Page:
How can you help someone who’s unwilling to change? How can you make him see that he has to change, or else alienate everybody he knows? Personally, I would like to just sit him down at a laptop and make him read the entire Doctor Nerdlove archives, but hopefully you have a better solution.
How do you help someone who’s unwilling to change?
You can’t make someone change against their will, nor is it your responsibility to try.
Lots of social groups have someone who can be creepy; often it’s just a case of the individual not knowing any better and having a firm come-to-Jesus meeting with him can set him straight. It’s the ones who refuse to change even after they’ve had their behavior pointed out to them who are worrysome… especially since many geeks don’t like confrontations.
You, Concerned Cosplayer, are not responsible for J’s behavior. You’re not his mom, his doctor, his girlfriend or his manic pixie dream girl sent by Heaven to shake him out of his rut and magically turn him from a creepy caterpillar to the beautiful sexy butterfly that exists deep within his soul. The only person who is responsible for J’s behavior is J. You can’t force him to change; the only way he’s going to change is if he wants to.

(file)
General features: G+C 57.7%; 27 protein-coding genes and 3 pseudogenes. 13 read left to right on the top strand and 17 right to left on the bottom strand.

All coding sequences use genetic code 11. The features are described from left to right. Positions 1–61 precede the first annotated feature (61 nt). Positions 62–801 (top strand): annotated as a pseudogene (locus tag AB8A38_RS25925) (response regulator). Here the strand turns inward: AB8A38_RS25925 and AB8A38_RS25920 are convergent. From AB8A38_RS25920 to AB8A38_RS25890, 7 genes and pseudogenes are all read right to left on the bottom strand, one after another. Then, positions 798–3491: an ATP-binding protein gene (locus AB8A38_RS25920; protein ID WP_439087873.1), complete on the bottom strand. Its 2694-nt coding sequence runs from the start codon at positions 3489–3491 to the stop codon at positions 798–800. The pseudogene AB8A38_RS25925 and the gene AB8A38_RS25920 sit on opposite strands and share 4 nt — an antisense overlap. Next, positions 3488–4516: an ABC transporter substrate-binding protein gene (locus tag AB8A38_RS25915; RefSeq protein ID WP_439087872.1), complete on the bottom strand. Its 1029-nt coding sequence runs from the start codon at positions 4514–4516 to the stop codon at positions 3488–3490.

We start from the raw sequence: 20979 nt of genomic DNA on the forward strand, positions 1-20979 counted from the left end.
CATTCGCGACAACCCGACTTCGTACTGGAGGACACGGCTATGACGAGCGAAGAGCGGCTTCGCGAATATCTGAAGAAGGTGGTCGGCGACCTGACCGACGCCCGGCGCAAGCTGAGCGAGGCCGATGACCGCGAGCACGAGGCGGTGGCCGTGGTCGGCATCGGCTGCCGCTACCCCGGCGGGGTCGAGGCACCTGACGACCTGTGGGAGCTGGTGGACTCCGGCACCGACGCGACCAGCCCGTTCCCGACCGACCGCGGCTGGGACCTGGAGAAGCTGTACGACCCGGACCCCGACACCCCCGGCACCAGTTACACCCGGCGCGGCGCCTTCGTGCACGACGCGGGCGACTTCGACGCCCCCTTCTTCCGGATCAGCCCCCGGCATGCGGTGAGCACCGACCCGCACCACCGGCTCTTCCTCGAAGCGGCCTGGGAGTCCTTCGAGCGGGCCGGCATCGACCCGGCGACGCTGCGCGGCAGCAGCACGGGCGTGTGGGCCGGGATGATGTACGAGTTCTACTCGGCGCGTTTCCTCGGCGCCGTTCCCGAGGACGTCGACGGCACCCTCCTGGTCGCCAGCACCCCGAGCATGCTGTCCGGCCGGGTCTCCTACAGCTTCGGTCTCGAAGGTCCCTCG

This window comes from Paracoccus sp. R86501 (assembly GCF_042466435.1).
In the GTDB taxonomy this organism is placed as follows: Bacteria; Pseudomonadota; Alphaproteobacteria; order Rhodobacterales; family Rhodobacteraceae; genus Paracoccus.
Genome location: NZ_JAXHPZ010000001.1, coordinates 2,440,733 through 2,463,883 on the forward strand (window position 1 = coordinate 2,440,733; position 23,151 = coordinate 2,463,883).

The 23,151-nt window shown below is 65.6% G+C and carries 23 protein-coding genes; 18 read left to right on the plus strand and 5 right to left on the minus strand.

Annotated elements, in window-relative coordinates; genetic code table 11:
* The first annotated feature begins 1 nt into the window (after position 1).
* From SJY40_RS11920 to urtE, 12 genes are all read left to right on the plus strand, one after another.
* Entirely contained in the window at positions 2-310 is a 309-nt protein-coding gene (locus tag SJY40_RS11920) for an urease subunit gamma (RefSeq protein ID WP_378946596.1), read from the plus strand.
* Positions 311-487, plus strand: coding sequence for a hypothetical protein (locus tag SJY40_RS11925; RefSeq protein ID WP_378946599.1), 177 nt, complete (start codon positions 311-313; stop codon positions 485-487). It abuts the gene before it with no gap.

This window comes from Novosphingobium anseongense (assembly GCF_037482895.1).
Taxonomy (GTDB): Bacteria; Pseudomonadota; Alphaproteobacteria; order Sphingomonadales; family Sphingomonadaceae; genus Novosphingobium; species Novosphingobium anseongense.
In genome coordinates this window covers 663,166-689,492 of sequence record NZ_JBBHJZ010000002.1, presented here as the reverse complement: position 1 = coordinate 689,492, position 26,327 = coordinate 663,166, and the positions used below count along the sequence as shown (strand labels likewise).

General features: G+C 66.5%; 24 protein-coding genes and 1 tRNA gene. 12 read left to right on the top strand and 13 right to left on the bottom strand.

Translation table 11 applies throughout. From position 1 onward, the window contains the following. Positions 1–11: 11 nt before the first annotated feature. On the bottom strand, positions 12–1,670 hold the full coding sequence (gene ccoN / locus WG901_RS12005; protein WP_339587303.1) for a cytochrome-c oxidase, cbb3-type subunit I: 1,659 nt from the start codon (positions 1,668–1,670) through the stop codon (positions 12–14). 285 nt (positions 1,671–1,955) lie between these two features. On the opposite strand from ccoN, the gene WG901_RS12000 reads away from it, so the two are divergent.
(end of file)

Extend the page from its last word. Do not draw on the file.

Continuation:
Now that being said: you can provide plenty of incentive to change… by not putting up with his shit and making a point to exclude his creepy ass. Because quite frankly, this isn’t just creeper behavior; a lot of what you describe is predatory behavior. Trying to get girls alone, especially young girls- and underage ones WTF – who don’t know better is a huge motherfucking red flag.
He’s abusing a position of trust – that of a pro or semi-pro photographer – as a way to try to find impressionable and potentially vulnerable women and that is not cool.
It’s not surprising that J’s targeting younger women – the sort of shit he’s pulling as a photographer would get him shut out of working with the modeling community. I’ve done my share of semi-professional photography and let me tell you, the modeling community is small and very connected and they love nothing better than to make sure everybody knows not to work with the creepy assholes.
This is exactly what you need to do: make sure word gets out far and wide about J until such a time that he’s proven beyond the shadow of a doubt that he’s reformed.